Nem wrote:Tyndmyr wrote:We would likely see a similar distribution of manufacturers with firearms. Simple zip guns could be made by anyone(some kids got busted making and selling zip guns recently, was a minor news article). Lowers and other fairly easy to make pieces for more professional firearms would be somewhat less common, but still really common. Ditto for AKs. High quality weapons would be less common, but highly distributed, via organized crime.
You don't need an AK to hold up grandma, or rob the 7/11. The distribution pattern at any given quality of firearm would be determined by supply and demand, profit and risk. If guns are weapons of opportunity, something for having, not so much for using, - which is not improbable - then where's the demand for guns that are better than zip guns going to come from?
I believe you are under the impression that an AK is difficult to make. This is not the case. Some guns require a certain degree of precision, have tons of pieces, and are generally made by technologically adept countries. The AK, on the other hand, sneers at the idea of tolerances, is made in basically every country in the world, including out of tents in places with so little civilization that food is a severe problem, and you can find guides online to making them out of objects as simple as a rusty old shovel.
So, the demand is going to come from the same place it does now. Single shot guns are dirt cheap compared to higher quality guns now, but people, criminal or not, obviously are willing to pay more for better guns.
Tyndmyr wrote:Making drugs is rather more work. Guns tend not to explode while being made, gunsmithing doesn't have much in the way of telltale smells or massive power consumption the way drugs often do. Today, ARs start at somewhere north of about a grand. I'm sure that if supply were greatly restricted, prices would rise.
Making drugs isn't hard, at least not on a per unit basis. You can make meth in a jug in the back of your car (granted it has a non-negligible chance of blowing up in your face if you're not careful about bleeding it off, but that apparently doesn't stop drug addicts) and the more industrialised methods turn out massive quantities for the amount of effort put in. MJ? It's actively hard to screw that one up - the reason most MJ users don't grow their own has more to do with really bad planning abilities than anything else. Opiates? Hard to get the poppies but it's easy enough to separate out over the counter medicine.
None of those things is hard. Most of it you don't even have to watch that closely.
Right. And making guns is easier. Firearm technology hasn't changed all that rapidly. It's old tech. The 1911, still one of the most popular guns around, is over a hundred years old. There's no electronics or anything funky. You mostly just need a barrel and some way to strike the primer. A very short shopping trip to lowes or home depot will get you everything you need. There's very few parts in even many commercial guns. Hell, if you ask, folks at the hardware store will generally cut things to length for you.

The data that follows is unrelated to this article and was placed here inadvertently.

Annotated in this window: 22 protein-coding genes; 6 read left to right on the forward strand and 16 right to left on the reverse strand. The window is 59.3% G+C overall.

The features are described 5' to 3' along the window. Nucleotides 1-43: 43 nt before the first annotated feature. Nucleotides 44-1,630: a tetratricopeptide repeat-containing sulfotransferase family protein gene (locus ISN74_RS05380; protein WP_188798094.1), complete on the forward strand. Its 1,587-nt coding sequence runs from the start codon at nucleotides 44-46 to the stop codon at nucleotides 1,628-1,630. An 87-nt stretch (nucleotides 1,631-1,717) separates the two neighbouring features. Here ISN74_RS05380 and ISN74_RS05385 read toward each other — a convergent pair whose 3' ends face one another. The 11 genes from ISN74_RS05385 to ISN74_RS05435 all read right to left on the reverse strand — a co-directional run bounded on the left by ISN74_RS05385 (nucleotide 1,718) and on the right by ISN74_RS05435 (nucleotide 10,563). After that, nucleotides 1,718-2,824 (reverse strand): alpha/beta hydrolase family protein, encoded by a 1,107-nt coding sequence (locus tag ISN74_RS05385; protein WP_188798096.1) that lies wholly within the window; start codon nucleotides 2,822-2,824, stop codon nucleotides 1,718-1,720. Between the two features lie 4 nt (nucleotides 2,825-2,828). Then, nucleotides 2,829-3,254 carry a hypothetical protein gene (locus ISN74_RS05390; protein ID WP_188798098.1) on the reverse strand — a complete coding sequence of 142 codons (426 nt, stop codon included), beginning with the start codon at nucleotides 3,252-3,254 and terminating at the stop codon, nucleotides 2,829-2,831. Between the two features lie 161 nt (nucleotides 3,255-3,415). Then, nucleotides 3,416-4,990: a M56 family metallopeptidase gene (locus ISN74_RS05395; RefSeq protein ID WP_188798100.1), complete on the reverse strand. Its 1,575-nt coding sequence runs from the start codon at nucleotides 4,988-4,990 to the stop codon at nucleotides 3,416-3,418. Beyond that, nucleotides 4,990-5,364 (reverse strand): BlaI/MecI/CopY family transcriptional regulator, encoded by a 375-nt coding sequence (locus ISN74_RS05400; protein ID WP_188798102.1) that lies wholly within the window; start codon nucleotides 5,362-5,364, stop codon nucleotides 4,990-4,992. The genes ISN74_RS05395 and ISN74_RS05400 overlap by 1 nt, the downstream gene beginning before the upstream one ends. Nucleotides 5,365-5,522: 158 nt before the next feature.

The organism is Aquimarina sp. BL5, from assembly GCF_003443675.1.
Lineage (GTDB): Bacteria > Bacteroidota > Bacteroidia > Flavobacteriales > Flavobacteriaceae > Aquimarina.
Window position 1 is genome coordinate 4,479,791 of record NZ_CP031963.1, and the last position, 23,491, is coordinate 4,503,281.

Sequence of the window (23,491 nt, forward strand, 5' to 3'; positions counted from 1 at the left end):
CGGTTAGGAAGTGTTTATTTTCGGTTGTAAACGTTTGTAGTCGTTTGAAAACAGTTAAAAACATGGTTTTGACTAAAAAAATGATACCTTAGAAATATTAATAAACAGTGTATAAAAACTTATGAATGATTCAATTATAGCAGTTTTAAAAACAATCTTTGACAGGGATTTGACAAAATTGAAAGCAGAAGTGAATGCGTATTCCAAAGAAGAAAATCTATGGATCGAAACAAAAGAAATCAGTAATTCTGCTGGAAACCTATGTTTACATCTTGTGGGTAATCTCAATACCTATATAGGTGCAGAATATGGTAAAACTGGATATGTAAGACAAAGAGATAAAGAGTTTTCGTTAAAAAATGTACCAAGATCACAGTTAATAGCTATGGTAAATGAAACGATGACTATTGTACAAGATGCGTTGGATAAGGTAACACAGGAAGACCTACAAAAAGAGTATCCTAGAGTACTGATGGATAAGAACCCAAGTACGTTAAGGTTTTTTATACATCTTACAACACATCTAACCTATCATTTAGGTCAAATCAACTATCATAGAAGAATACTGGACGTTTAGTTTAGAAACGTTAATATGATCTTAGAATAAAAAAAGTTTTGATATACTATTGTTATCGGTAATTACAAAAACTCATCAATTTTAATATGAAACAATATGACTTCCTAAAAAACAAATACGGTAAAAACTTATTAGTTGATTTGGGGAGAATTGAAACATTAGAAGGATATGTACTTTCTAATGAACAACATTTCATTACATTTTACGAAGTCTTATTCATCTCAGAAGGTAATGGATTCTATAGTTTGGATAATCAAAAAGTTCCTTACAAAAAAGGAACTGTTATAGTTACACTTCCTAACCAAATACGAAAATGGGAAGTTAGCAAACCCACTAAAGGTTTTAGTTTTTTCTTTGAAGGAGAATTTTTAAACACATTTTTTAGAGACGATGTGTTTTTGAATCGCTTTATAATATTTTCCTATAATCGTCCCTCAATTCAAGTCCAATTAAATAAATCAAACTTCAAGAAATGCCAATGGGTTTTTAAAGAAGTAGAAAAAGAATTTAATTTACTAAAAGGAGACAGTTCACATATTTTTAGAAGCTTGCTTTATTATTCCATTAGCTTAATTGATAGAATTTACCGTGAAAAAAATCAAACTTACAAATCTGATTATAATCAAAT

Making full auto guns isn't even that hard. Mostly, it means not including stuff that semi-autos have. If you aren't concerned about your gun having safety features, pleasing asthetics, and so on, it really isn't that big of a deal to make something with some firepower. You need a tube, something that goes bang, and something to get flung out the far end, really. Double barrel? two of those and duct tape. Auto? Well, spring, slide, mag. Meh.
Look, it crops up from time to time now. Sometimes children make zip guns because money means more to them. http://www.google.com/url?sa=t&rct=j&q=&esrc=s&frm=1&source=web&cd=2&cad=rja&ved=0CDQQFjAB&url=http%3A%2F%2Fwww.nbcconnecticut.com%2Fnews%2Flocal%2FNew-Haven-Police-Arrest-Robbers-Uncover-Zipgun-Manufacturer-228979091.html&ei=-uJ7UtWuAtKs4AO9Dg&usg=AFQjCNFpiM8QCOn2HPfc2g9sSNeUC_5IQA&sig2=wFyM2Bi79PBZoZ3IAK4Ugg&bvm=bv.55980276,d.dmg
Tyndmyr wrote:The same will be true for guns at some degree of increased price/limited supply. Realistically, the higher the price, the more people will say "that's worth it", and give it a shot.
Sure, but who's going to say "Sell me a gun for a million dollars"? If the intersection is wrong then it just won't be worthwhile.
We can be reasonably sure that the intersection will be far less than a million dollars. If you look south, across the mexican border, it's fairly trivial to deduce that illegal firearm prices are pretty damned low, even without much in the way of legal supply for the country( a single gun shop in the capital). Now sure, we're richer than Mexico, so prices can be expected to rise somewhat in the US...but again, drugs are a great parallel here. If there's money to be made shipping us drugs, they'll ship us drugs. If guns, guns.
Sure, but who's going to say "Sell me a gun for a million dollars"? If the intersection is wrong then it just won't be worthwhile.[/quote]